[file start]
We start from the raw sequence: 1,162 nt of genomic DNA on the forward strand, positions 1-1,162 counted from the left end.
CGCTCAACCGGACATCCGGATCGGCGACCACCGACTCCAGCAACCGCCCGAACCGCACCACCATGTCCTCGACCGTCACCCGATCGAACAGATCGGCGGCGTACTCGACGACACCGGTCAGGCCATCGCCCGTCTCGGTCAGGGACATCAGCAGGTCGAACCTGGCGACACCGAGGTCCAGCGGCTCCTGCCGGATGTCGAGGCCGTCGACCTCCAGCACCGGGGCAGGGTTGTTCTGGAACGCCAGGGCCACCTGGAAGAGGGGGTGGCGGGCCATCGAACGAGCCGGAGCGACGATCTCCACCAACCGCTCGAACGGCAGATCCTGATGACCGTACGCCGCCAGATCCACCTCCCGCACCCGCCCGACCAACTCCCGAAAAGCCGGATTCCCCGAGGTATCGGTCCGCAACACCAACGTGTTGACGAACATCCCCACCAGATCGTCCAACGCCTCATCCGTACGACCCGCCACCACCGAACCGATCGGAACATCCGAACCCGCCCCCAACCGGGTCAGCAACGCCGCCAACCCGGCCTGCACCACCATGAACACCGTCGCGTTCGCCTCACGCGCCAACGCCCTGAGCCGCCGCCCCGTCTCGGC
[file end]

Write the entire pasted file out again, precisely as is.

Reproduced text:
We start from the raw sequence: 1,162 nt of genomic DNA on the forward strand, positions 1-1,162 counted from the left end.
CGCTCAACCGGACATCCGGATCGGCGACCACCGACTCCAGCAACCGCCCGAACCGCACCACCATGTCCTCGACCGTCACCCGATCGAACAGATCGGCGGCGTACTCGACGACACCGGTCAGGCCATCGCCCGTCTCGGTCAGGGACATCAGCAGGTCGAACCTGGCGACACCGAGGTCCAGCGGCTCCTGCCGGATGTCGAGGCCGTCGACCTCCAGCACCGGGGCAGGGTTGTTCTGGAACGCCAGGGCCACCTGGAAGAGGGGGTGGCGGGCCATCGAACGAGCCGGAGCGACGATCTCCACCAACCGCTCGAACGGCAGATCCTGATGACCGTACGCCGCCAGATCCACCTCCCGCACCCGCCCGACCAACTCCCGAAAAGCCGGATTCCCCGAGGTATCGGTCCGCAACACCAACGTGTTGACGAACATCCCCACCAGATCGTCCAACGCCTCATCCGTACGACCCGCCACCACCGAACCGATCGGAACATCCGAACCCGCCCCCAACCGGGTCAGCAACGCCGCCAACCCGGCCTGCACCACCATGAACACCGTCGCGTTCGCCTCACGCGCCAACGCCCTGAGCCGCCGCCCCGTCTCGGC